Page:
Sanctuary Cities

A Supreme Court Decision About Sports Betting May Help Protect Sanctuary Cities from the Feds

A rule covering immigration communications between state and federal officials may be unconstitutional.


Jeff Sessions
Michael Brochstein/Sipa USA/Newscom

Attorney General Jeff Sessions has been trying to force sanctuary cities to help the feds track down and deport illegal immigrants. Unfortunately for Sessions, the courts are questioning the constitutionality of the law he's invoking.

Chicago is a "sanctuary city"—that is, a place where officials typically do not ask residents' immigration status in many cases do not cooperate with federal officials in detaining illegal immigrants. Sessions has been attempting to force such cities to be more cooperative by threatening their access to federal grant funds. One of his demands is that these cities affirm their compliance with Section 1373 of the United States code.

Section 1373 doesn't actually require that cities or states assist the federal government in catching or booting out illegal immigrants. But it prohibits states and cities from doing anything (including passing laws or ordinances) that would stop any local government officials from communicating with federal immigration officials about an individual's residency or immigration status. Sounds like a pretty powerful tool for Sessions—except that judges are now declaring Section 1373 an unconstitutional imposition on states' autonomy.

Today the U.S. District Court for the Northeastern District of Illinois Eastern Division ruled that Sessions cannot use Section 1373 to push sanctuary cities into compliace. "In the end," the court ruled, "Section 1373 requires local policymakers to stand aside and allow the federal government to conscript the time and cooperation of local employees. This robs the local executive of its autonomy and ties the hands of the local legislature. Such affronts to State sovereignty are not countenanced by the anticommandeering principle of the Constitution. Section 1373 is unconstitutional and cannot stand."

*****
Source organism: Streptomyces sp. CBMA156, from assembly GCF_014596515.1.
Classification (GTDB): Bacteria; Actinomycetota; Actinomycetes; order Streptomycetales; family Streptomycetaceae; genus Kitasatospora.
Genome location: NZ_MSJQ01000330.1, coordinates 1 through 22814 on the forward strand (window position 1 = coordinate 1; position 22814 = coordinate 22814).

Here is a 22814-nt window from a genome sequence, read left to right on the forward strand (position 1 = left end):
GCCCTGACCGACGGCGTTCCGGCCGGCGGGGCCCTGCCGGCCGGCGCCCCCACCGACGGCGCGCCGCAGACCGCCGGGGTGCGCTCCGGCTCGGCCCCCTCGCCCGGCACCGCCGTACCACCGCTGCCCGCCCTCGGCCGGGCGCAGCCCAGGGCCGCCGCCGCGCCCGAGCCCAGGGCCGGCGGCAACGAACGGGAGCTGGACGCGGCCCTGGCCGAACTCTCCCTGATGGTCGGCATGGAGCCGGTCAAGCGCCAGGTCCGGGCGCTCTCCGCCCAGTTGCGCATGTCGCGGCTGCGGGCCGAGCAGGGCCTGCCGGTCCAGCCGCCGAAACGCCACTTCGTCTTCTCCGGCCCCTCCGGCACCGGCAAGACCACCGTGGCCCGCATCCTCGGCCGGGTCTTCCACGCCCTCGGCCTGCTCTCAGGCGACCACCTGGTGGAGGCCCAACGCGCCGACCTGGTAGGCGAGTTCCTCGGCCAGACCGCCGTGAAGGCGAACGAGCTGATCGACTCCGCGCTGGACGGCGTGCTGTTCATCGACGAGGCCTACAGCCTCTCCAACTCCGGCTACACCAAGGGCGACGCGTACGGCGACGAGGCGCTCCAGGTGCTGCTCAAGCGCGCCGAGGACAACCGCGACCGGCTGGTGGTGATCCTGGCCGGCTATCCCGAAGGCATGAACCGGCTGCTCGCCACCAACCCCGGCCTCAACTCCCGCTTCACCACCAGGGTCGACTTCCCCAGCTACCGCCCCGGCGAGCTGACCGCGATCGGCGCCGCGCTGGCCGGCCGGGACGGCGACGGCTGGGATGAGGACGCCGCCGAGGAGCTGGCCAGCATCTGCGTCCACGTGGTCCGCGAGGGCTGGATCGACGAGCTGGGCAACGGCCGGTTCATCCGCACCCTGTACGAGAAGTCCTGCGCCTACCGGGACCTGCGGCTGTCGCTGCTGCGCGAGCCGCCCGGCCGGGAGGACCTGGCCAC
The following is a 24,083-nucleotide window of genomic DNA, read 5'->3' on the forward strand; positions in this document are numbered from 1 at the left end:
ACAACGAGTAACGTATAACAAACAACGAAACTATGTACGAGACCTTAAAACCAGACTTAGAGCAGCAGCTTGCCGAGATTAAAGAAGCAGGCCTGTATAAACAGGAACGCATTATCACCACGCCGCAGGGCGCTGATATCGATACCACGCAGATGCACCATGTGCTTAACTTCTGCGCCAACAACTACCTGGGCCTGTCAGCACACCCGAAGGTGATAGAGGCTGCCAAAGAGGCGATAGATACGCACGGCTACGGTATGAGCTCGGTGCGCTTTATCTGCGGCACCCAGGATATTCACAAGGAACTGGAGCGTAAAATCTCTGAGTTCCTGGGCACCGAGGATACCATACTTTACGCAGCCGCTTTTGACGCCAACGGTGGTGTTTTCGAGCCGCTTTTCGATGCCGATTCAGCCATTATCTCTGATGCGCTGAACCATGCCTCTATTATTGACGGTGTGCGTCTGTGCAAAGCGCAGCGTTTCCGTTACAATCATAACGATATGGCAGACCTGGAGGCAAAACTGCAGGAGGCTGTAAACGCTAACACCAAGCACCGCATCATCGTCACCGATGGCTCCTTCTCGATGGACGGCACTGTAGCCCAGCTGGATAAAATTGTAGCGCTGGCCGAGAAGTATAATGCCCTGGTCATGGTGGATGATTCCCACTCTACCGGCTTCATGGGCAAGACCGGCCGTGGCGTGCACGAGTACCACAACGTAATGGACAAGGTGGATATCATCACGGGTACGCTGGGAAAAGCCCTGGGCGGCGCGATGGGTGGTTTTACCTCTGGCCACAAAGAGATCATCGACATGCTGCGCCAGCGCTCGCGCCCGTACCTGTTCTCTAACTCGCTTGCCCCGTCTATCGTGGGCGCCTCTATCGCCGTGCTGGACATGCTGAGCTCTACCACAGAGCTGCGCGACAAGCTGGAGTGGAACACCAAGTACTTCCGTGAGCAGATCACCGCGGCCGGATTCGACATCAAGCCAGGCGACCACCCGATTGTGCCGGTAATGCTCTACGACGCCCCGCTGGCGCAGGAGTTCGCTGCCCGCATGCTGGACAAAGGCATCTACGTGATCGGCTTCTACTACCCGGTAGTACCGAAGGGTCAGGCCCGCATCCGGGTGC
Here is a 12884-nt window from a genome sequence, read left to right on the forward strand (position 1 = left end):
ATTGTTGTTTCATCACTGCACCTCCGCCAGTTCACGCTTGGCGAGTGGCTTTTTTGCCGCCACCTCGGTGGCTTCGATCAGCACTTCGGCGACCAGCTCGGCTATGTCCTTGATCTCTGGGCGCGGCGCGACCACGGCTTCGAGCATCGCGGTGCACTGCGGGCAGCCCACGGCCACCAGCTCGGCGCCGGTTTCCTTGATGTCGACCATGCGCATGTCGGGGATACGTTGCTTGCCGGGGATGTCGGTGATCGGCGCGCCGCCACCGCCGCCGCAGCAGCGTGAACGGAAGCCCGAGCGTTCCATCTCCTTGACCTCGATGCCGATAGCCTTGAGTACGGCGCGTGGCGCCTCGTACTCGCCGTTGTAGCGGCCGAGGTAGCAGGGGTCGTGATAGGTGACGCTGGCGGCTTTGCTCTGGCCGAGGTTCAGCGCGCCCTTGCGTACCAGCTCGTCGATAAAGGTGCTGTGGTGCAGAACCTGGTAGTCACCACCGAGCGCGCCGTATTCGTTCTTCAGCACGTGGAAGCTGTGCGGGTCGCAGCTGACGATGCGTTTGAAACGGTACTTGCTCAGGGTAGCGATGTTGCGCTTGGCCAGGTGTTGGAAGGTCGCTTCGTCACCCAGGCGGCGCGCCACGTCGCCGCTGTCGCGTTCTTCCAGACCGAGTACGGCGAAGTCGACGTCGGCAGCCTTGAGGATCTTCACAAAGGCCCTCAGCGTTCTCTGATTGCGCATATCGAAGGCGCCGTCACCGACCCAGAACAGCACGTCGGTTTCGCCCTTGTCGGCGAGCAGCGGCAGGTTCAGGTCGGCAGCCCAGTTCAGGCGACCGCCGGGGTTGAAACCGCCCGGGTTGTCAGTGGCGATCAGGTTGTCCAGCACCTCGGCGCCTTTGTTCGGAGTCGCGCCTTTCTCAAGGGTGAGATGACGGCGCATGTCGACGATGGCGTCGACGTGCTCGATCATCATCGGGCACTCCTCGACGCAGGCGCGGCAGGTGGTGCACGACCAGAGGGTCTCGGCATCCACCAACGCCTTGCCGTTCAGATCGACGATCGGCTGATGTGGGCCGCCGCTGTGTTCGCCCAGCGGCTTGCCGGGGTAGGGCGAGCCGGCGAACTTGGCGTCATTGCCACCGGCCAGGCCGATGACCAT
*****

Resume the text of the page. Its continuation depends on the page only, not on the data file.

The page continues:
This is not the first federal judge to rule that Section 1373 is unconstitutional. Another one made a similar ruling on behalf of Philadelphia in June. Ilya Somin analyzed that ruling over at The Volokh Conspiracy.

In both cases, a new legal development is contributing to these rulings. Remember back in May, when the Supreme Court decided that the feds don't have the authority to stop states from legalizing sports gambling? The court ruled that the Professional and Amateur Sports Protection Act of 1992 overreached and violated the lawmaking powers of the states under the 10th Amendment.

That ruling, Murphy v. National Collegiate Athletic Association, is now being used as a precedent to declare Section 1373 unconstitutional for the exact same reasons. District Judge Harry D. Leinenweber pulled extensively from Murphy ruling in deciding against Sessions.

This is hardly the last word. The judge's ruling today came in response to a motion from Sessions to dismiss the case (the judge declined) and a request from the City of Chicago for a partial summary judgment that the Justice Department overstepped its authorities by attempting to tie grant funding to immigration cooperation (the judge granted). The injunction is limited only to Chicago, though the full appeals court will consider a possible nationwide injunction. The case is scheduled to be argued in September.

Read the ruling for yourself here.